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Leaders call for DGCA intervention for setting up organised infra for drones

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The need for a systematic intervention by the Directorate General of Civil Aviation (DGCA) to create infrastructure for drone training was stressed at a round-table, headed by Rajiv Bansal, CEO of National Institute of Smart Government and former secretary to the Ministry of Civil Aviation, Government of India, and with participation from various drone manufacturing and technology companies. The panel plans to put forth this proposal to the DGCA. 

“This includes not just drone highways or airstrips but also airspace free from manned traffic and advanced conditions for beyond visual line of sight (BVLOS) drone operations, inspired by global practice,” said Chirag Sharma, CEO of Drone Destination.  

With over 200 startups, the sector is set to see a significant demand for drones for commercial and private purposes in the civilian sector. Wings India 2024 at the Begumpet Airport in Hyderabad also saw experts from the industry talk about cutting-edge drone technologies in revolutionising the aviation landscape.

Citing the example of Singapore, Tan Kah Han, CEO and senior director for Unnamed Systems Group, Civil Aviation Authority of Singapore (CAAS), said there is a need for standard-setting authorities for quality assurance (airworthiness) and certification of the latest drone technologies.

Mr. Han said that the country is in the final stage of scripting requirements for the Unmanned Aircraft System Traffic Management (UTM) system, and exploring how UTM and ATM (Air Traffic Management) will be connected.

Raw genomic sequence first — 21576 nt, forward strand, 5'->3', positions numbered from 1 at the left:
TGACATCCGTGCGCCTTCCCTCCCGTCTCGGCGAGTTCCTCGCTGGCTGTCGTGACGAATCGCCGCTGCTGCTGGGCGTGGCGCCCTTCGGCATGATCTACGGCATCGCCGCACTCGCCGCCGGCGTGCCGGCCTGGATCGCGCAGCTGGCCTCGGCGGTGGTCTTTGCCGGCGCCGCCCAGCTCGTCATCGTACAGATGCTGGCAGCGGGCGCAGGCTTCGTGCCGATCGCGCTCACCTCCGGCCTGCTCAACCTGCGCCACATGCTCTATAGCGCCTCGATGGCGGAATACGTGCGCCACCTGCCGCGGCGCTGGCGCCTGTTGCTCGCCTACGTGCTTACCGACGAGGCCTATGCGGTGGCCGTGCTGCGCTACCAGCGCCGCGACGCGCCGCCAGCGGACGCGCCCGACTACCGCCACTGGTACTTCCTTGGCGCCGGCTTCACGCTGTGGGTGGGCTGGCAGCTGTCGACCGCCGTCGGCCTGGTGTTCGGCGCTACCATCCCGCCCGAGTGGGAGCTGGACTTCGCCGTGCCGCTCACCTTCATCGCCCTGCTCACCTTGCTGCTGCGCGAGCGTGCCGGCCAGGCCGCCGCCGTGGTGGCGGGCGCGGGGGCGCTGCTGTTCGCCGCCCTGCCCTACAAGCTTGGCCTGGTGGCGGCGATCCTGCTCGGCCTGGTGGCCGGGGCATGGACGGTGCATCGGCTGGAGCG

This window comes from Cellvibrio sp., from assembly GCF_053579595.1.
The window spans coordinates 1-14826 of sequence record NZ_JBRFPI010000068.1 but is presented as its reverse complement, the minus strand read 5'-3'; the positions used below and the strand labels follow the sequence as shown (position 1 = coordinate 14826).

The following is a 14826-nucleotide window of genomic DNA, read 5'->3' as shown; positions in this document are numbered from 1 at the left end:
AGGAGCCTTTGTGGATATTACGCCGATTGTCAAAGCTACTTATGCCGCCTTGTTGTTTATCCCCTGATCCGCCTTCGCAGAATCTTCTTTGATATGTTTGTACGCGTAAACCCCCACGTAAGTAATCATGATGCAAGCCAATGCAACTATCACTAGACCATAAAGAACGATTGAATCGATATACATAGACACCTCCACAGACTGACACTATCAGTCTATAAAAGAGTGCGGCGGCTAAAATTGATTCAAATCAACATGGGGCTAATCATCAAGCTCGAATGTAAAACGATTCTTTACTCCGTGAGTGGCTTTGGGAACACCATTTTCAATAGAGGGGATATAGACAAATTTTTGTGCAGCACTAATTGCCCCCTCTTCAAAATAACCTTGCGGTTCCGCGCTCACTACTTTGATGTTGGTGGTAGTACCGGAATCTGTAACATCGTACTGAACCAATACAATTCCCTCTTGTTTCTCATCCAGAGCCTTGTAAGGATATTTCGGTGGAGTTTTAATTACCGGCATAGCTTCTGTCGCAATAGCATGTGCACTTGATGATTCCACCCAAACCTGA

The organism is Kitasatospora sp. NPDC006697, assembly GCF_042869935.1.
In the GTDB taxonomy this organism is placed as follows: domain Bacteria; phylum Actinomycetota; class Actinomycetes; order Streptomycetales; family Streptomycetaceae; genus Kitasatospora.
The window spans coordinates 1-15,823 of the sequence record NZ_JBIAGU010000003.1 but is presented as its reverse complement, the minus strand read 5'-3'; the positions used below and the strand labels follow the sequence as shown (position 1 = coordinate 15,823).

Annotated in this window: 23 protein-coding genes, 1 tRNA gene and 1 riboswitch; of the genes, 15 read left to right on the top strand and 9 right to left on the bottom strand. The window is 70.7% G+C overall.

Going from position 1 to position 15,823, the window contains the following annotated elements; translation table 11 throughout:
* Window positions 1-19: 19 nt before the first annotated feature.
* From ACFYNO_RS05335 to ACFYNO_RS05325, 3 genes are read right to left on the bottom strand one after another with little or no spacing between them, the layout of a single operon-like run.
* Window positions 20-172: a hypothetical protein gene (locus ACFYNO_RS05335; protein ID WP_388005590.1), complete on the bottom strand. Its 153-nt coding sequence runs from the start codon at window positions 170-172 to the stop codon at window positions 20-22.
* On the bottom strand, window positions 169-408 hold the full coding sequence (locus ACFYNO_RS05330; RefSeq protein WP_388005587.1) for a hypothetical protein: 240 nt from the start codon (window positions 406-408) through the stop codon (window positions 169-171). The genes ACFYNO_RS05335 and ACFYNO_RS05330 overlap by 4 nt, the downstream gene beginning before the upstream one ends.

Drones are currently used in the areas of emergency medicine, precision agriculture and surveillance among others. Experts opined drones in the agriculture domain are going to be a mainstay, while areas like cargo, especially last-mile delivery, will emerge as a major application in the days to come. This would also mean larger, autonomous drones with BVLOS capabilities, the regulations for which are not ready.

Traffic management, cybersecurity concerns and battery management continue to remain challenges for the drone industry to scale its operations and applications, explained Sudheer Kumar, CEO of software development and consulting services company Siri AB.

India is doing well in terms of manufacturing, however, we need more players in the area of battery manufacturing, Sharma said.

 
Experts also suggested looking at alternative materials for batteries. “Since lithium is scarce, we need to move from our conventional lithium-ion batteries to lithium nitride or sodium-ion batteries,” argued Deepak Bhardwaj, director and co-founder of IoTechWorld Aviation, an agri drone company. 

 

 

According to C.S. Sharma, joint director of the Quality Council of India, while attaining good quality products or services takes about 5-10% of the total revenue which includes the cost of designing, processes, audits and defining quality assurance protocols, cost of poor quality may go up to 50-35% of total revenue which includes the cost of defective products,  downtimes, breakdowns, litigations among others, encouraging startups to focus on manufacturing quality technologies. 

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